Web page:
The Churn enters Thames about fifty yards below the bridge upon the left bank. And this is to start a long subject; for if it be allowed to replace sentiment and ancient custom with logic and scientific fact, this stream of the Churn should in barren justice be recognised as the real fount and origin of the Thames. And the poor shrunken rivulet now bearing that august name should enjoy it no longer. The Churn rises from two distinct well heads; one, the best known, being at Seven Springs, about three miles southwards out of Cheltenham; and the other, on a greater altitude, at Ullen Farm. The two brooks unite at Cubberley, and on the best evidence form thenceforth one continuous stream to the junction with the Thames and thence onward to the Nore. Now, Seven Springs is ten miles further from the Straits than Thames Head, and lies higher above sea level; and scientifically, therefore, there is no doubt that the Churn and its sources should be regarded as the real beginnings of Thames. Though others say the Windrush is the longest of all, and some the Ray; there is no end to it. But ancient tradition and sentiment continue to cherish Trewsbury Mead as his true fount and origin.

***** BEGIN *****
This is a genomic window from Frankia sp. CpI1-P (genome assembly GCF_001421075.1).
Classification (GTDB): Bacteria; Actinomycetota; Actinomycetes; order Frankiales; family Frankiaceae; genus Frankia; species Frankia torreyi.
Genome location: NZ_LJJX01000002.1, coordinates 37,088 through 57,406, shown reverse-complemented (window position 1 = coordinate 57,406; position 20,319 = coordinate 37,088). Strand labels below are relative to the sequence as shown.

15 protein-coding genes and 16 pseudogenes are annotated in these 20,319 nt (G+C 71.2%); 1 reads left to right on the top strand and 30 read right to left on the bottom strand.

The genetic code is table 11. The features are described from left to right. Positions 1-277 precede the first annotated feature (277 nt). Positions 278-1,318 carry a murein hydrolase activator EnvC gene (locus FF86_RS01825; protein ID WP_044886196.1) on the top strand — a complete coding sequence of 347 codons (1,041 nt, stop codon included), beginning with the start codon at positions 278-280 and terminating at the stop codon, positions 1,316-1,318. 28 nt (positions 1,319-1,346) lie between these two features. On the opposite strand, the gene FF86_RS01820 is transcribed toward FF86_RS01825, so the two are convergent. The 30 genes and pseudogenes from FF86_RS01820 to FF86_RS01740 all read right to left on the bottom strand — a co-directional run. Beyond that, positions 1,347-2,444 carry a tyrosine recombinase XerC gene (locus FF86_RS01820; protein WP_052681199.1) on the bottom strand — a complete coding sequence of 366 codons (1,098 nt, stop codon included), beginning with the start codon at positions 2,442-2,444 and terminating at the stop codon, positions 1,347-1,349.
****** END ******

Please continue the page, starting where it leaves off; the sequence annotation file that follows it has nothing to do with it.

Cricklade has two beautiful churches: St. Sampson's crowning the hill with its splendid tower of about 1550, St. Mary's bejewelling the valley down by the Thames bridge. St. Sampson's was built in the time of the first Pointed builders, and displays fine later Perpendicular work. There are some curious and interesting carvings both inside and outside the tower; the four aces, shears and sickles, the Peveril's pepper garb and the Warwick bear and ragged staff; the latter over the south arch of the tower. The remains of a cross stand in the churchyard; and built into the north porch is some tenth century sculpture; perhaps an evidence of the existence of a church here from that date. At the restoration of the church in 1864 many old things were got rid of, as at Minster Lovel. One, they say, was a fine screen; and another was the original sanctus bell, long left lying about, and ultimately given by a workman to a stranger, and deposited by him in Devizes museum, as they relate. The beautiful flying buttress outside the Hungerford chapel was added by one of that family in 1569; perhaps Sir John, who died fourteen years later. Seen so frequently peering over the trees from the surrounding country, I have not been able to resist a thought that St. Sampson's looks out over the adjacent parishes a suspicion like fine old Sir Roger de Coverley, who would stand up in the middle of the sermon to count the congregation, and learn if any of his tenants were absent.